Jeremiah 51:36-64 (NLT)
The Lord’s Vengeance on Babylon
36 This is what the Lord says to Jerusalem:
“I will be your lawyer to plead your case,
and I will avenge you.
I will dry up her river,
as well as her springs,
37 and Babylon will become a heap of ruins,
haunted by jackals.
She will be an object of horror and contempt,
a place where no one lives.
38 Her people will roar together like strong lions.
They will growl like lion cubs.
39 And while they lie inflamed with all their wine,
I will prepare a different kind of feast for them.
The conquest of Babylon came as her rulers enjoyed a drunken feast, as recorded in Daniel 5. According to Herodotus, ‘owing to the great size of the city the outskirts were captured without the people in the centre knowing anything about it: there was a festival going on, and they continued to dance and enjoy themselves, until they learned the news the hard way.’
I will make them drink until they fall asleep,
and they will never wake up again,”
says the Lord.
“As it was in the night the city was taken, many had retired to rest, and never awoke; slain in their beds.”
40 “I will bring them down
like lambs to the slaughter,
like rams and goats to be sacrificed.
41 “How Babylon is fallen—
great Babylon, praised throughout the earth!
Now she has become an object of horror
among the nations.
42 The sea has risen over Babylon;
she is covered by its crashing waves.
43 Her cities now lie in ruins;
she is a dry wasteland
where no one lives or even passes by.
Jeremiah used the sea as a figure of speech regarding land locked Babylon. She would be overwhelmed by the coming judgment of God, left a desolation and a land where no one dwells.
44 And I will punish Bel, the god of Babylon,
and make him vomit up all he has eaten.
The nations will no longer come and worship him.
The wall of Babylon has fallen!
Babylon was renown for its secure walls. The ruins of ancient Babylon, 53 miles south of Baghdad in modern Iraq, encompass approximately 2,100 acres. Excavations have revealed the glory of the city constructed by Nebuchadnezzar II, particularly that of its fortification system. An inner city of around 1,140 acres was built up along both sides of the Euphrates River. This was surrounded by a wall 5.5 miles long, incorporating an inner wall 21 feet wide and an outer wall 12 feet wide, with a 24-foot space between them filled with earth—resulting in a total defense depth of 57 feet. Outside the outer wall was a moat, fed by the Euphrates, ranging in width from 60 to 250 feet. To the east of the city were two more double walls totaling 4.5 miles in length. To provide additional protection against invasion from the north, Nebuchadnezzar constructed an enormous wall 20 miles north of Babylon. It was 16 feet thick and extended from the Euphrates to the Tigris River, a distance of approximately 25 miles. Within the city Nebuchadnezzar’s magnificent palace occupied an area of about 50 acres. Along with this were over 50 temples, as well as numerous shrines and other buildings. (The Archaeological Study Bible)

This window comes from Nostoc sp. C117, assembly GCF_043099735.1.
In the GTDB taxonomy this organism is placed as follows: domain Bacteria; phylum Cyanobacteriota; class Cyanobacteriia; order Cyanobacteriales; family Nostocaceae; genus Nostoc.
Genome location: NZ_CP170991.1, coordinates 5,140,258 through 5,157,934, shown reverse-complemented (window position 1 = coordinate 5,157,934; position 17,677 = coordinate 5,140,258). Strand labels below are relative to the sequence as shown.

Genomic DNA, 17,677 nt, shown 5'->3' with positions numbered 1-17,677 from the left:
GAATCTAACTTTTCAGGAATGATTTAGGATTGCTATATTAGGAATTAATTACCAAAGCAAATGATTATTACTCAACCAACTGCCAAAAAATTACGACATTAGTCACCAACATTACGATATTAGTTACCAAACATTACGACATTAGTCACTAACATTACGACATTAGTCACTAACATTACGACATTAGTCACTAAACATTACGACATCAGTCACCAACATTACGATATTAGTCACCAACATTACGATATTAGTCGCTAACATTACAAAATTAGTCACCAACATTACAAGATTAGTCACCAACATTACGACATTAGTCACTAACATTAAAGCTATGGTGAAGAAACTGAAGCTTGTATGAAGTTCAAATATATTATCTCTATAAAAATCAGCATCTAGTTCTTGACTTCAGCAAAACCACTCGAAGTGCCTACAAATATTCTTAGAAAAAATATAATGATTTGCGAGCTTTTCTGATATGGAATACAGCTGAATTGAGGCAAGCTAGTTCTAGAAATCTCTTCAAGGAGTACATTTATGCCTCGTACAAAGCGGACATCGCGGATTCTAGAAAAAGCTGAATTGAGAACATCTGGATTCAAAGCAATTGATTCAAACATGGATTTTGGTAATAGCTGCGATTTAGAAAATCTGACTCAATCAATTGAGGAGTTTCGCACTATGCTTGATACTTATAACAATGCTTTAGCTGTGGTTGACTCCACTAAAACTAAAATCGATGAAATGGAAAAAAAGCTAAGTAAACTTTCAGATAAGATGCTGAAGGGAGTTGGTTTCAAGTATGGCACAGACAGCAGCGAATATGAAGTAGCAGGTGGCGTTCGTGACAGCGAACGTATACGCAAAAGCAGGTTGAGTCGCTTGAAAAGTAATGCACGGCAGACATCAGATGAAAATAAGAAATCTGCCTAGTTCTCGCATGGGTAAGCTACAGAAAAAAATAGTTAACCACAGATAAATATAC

A Message for the Exiles
45 “Come out, my people, flee from Babylon.
Save yourselves! Run from the Lord’s fierce anger.
46 But do not panic; don’t be afraid
when you hear the first rumor of approaching forces.
For rumors will keep coming year by year.
Violence will erupt in the land
as the leaders fight against each other.
47 For the time is surely coming
when I will punish this great city and all her idols.
Her whole land will be disgraced,
and her dead will lie in the streets.
48 Then the heavens and earth will rejoice,
for out of the north will come destroying armies
against Babylon,” says the Lord.
49 “Just as Babylon killed the people of Israel
and others throughout the world,
so must her people be killed.
Jeremiah continues this prominent theme: because of what Babylon did to Judah and Jerusalem, judgment would come upon them.
50 Get out, all you who have escaped the sword!
Do not stand and watch—flee while you can!